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Indicating progress in applications that have their primary UI thread busy

Article relates to Product Author
Q2 2012 RadGridView for WinForms Boryana Goncharenko


RadWaitingBar is a useful control for indicating that a long-running operation is undergoing. When using this control, however, many users face a similar issue: once the time-consuming operation is started, the control does not move its indicators and literally freezes. Typically, such an issue can be avoided if the operation is executed in another thread. Nevertheless, some rare occasions require the time-consuming process to be started in the primary UI thread, even though that the main form will remain irresponsive for a while. 


One approach to indicate to the user the undergoing time-consuming operation is to display a small RadForm containing a running RadWaitingBar on top of the main form until the long operation is completed. The RadForm with the RadWaitingBar should be started in a separate thread. The following sample application demonstrates a possible implementation.

The aim of this application is demonstrate a common case which includes a long-running operation that directly accesses the primary UI thread. This time-consuming operation is the data-binding operation of a control. It can’t happen on a separate thread, so during this operation the UI of the application freezes. In order to improve the user experience, while the data-binding operation is being executed, a RadForm (WaitingForm) containing a RadWaitingBar is being displayed on top of the main form. Once the operation is completed, the WaitingForm is closed and the bound control shows the data.

Below you will find snippets and comments which provide a description of the sample application. VB.NET code snippets are omitted for brevity. Projects in both C# and VB.NET can be found at the bottom of the article.

1. When the user clicks the Prepare Data Source RadButton, a data source with one million records in two columns is being prepared in a separate thread using a BackgroundWorker and its DoWork event:

private void rbtnPrepareDataSource_Click(object sender, EventArgs e)
    this.rbtnPrepareDataSource.Enabled = false;
    this.radWaitingBar1.Visible = true;

void worker_DoWork(object sender, DoWorkEventArgs e)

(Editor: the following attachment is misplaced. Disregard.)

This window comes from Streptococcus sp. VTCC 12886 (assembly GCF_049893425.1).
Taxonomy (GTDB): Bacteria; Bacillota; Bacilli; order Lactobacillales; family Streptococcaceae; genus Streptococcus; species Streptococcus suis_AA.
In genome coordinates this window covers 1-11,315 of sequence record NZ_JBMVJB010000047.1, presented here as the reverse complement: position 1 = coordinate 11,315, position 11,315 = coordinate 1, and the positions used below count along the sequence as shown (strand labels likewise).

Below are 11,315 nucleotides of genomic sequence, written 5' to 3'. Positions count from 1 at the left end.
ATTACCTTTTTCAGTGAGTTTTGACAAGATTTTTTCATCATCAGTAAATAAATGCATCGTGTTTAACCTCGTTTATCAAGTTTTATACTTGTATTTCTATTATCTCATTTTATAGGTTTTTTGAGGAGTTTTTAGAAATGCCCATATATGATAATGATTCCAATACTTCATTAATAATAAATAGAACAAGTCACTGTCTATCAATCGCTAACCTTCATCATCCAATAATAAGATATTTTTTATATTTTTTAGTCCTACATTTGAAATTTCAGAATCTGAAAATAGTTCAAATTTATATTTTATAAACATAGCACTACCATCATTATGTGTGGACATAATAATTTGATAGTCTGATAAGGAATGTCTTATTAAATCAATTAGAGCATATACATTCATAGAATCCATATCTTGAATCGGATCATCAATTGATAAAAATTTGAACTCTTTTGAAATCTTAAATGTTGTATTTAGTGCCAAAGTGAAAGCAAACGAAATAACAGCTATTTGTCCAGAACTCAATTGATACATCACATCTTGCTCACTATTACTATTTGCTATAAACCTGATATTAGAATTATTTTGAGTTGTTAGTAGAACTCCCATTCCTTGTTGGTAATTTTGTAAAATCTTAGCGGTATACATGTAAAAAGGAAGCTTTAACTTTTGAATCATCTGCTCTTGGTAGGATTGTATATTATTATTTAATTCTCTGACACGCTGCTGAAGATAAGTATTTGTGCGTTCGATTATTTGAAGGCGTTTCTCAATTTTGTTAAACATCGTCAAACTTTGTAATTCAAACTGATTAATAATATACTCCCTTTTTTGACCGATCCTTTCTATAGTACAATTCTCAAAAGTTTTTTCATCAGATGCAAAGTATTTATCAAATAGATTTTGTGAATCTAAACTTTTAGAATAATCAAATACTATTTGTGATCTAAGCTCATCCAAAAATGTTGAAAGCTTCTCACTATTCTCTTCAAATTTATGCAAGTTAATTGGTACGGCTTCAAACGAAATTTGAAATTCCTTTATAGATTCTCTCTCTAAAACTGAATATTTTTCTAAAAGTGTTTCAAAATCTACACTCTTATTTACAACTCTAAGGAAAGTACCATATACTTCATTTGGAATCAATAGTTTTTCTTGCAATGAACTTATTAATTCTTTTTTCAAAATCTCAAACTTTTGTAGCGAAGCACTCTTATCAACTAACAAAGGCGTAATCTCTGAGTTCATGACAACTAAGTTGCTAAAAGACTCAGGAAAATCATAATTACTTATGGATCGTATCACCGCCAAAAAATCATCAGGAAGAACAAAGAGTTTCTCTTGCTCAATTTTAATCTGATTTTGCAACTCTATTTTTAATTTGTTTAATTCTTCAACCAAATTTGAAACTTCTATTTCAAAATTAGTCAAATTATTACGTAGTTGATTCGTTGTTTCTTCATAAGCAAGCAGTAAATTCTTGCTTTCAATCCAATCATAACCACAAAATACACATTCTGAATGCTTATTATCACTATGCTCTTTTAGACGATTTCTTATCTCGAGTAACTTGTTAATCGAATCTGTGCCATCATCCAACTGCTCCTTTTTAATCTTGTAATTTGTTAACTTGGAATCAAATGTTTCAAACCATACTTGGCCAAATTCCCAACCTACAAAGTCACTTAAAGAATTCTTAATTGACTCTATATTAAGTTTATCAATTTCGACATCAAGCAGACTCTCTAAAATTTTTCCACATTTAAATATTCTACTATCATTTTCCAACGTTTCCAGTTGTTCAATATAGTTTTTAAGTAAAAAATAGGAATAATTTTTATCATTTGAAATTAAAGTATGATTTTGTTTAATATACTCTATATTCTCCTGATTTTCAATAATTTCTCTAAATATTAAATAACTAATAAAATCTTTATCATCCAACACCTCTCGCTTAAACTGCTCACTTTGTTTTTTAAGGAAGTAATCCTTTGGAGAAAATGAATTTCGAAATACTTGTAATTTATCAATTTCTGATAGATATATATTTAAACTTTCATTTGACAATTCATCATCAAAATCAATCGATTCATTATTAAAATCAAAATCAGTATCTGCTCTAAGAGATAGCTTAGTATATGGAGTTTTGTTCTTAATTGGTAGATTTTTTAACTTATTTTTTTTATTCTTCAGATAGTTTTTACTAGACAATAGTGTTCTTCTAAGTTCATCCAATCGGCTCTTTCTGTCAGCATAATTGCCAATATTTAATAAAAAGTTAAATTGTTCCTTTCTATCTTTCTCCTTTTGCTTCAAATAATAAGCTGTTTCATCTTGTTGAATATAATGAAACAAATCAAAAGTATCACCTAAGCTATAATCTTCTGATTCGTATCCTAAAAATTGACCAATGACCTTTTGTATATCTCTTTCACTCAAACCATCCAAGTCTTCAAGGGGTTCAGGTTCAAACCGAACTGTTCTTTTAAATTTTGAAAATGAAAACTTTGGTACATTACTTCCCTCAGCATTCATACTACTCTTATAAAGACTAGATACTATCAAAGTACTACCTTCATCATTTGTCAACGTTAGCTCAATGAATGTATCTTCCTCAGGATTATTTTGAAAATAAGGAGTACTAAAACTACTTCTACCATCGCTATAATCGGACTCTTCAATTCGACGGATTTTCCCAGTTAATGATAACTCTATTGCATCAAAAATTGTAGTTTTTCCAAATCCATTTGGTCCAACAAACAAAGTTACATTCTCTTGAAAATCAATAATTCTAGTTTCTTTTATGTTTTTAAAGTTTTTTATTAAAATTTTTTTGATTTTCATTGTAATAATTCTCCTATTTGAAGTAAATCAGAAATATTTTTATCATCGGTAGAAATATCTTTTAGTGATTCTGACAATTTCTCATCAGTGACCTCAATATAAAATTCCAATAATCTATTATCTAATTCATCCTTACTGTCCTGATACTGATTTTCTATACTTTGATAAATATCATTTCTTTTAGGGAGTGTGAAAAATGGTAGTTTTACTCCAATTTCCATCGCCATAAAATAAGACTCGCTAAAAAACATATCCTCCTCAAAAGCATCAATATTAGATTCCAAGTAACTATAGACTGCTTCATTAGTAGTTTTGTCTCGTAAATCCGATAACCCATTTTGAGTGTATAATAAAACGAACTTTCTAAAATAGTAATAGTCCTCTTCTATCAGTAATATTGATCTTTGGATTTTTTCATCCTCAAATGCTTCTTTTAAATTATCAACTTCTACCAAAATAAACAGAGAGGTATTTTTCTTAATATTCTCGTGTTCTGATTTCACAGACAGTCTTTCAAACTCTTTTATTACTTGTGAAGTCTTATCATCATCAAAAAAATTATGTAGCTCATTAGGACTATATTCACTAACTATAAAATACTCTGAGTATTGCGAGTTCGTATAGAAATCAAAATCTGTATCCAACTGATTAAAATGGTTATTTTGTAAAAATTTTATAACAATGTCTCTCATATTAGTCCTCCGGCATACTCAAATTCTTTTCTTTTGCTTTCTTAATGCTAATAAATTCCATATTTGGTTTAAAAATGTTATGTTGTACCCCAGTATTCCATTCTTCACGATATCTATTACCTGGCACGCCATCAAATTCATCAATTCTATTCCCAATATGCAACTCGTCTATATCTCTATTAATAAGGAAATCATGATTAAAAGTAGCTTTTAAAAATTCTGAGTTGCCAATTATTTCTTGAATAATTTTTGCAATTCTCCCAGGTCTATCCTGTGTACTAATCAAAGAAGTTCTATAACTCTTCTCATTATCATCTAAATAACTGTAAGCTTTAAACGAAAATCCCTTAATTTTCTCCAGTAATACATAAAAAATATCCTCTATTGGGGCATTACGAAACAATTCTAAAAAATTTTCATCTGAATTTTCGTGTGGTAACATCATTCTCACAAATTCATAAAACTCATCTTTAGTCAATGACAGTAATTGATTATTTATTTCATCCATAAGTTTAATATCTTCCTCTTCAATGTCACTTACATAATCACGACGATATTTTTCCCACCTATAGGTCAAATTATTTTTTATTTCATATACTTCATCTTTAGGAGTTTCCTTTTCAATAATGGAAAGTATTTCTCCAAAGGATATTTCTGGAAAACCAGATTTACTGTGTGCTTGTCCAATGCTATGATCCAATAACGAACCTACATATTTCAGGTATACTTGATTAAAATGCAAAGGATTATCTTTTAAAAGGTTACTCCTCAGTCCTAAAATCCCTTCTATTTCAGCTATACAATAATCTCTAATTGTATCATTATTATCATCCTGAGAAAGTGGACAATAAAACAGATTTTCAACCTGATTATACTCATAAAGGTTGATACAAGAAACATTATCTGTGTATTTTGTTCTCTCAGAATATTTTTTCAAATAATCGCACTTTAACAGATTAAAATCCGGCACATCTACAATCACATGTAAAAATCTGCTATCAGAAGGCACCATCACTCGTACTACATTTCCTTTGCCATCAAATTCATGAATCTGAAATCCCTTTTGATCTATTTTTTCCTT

dt = new DataTable();

    DataColumn dc = new DataColumn();
    dc.ColumnName = "ID";

    DataColumn dc2 = new DataColumn();
    dc2.ColumnName = "Name";

    for (int i = 0; i < 1000000; i++)
        DataRow dr = dt.NewRow();
        dr[0] = i;
        dr[1] = "Name " + i.ToString();

Note that we are preparing the data of the data-source in a separate thread on a separate button click, using the BackgroundWorker component. While the data is being prepared, you will notice that the UI is responsive, because the whole operation happens on a separate thread. So, for this operation, we can put a RadWaitingBar directly on the main form.

2. After the data source is filled with data, we click the Bind RadButton. This shows the WaitingForm and executes the binding operation.  The WaitingForm is closed after the data-binding operation is completed. 

private void rbtnBind_Click(object sender, EventArgs e)
    if (this.radGridView1.DataSource == null)
        this.radGridView1.DataSource = dt;

void radGridView1_DataBindingComplete(object sender, Telerik.WinControls.UI.GridViewBindingCompleteEventArgs e)

In regards to the WaitingForm implementation, you should create several custom methods, which will allow  you to show and close the form.

public partial class WaitingForm : Form
    private static Thread waitingThread;
    private static WaitingForm waitingForm;

    public WaitingForm()

        MainForm f = Program.MForm;

        int startX = (f.Width - this.ClientSize.Width) / 2;
        int startY = (f.Height - this.ClientSize.Height) / 2;
        this.Location = new System.Drawing.Point(f.Location.X + startX, f.Location.Y + startY);
        this.Location = new System.Drawing.Point(f.Location.X + startX, f.Location.Y + startY);


    public static void ShowForm()
        waitingThread = new Thread(new ParameterizedThreadStart(ThreadTask));
        waitingThread.IsBackground = false;

    private static void ThreadTask(object owner)
        waitingForm = new WaitingForm();
        waitingForm.ShowInTaskbar = false;
        waitingForm.Owner = (Form)owner;
        waitingForm.FormBorderStyle = FormBorderStyle.None;
        waitingForm.ControlBox = false;
        waitingForm.TopMost = true;
        waitingForm.StartPosition = FormStartPosition.Manual;


    public static void CloseDialogDown()

    public static void CloseForm()
        while (waitingForm == null || !waitingForm.IsHandleCreated)
        MethodInvoker mi = new MethodInvoker(CloseDialogDown);

Here is the workflow of the sample application:


Clicking the Prepare Data Source button starts the process of preparing the data source in a separate thread using a BackgroundWorker. Since the UI remains responsive, we can show progress by using RadWaitingBar placed directly on the main form.


Clicking the Bind button sets the data source of RadGridView to the data source that has one million records. Since this operation directly accesses the primary UI thread, the UI freezes, so we show a new form with RadWaitingBar in a separate thread. In order to improve the user experience even further, we remove the titlebar and the border of the form. This allows us to show just the RadWaitingBar.


After the RadGridView is bound, the WaitingForm is closed and the bound data is shown.

So, this is it. Now you can be safe that the end-users will not try to End Task your applications, since the UI will no longer seem frozen.

A complete solution in C# and VB.NET can be found here.

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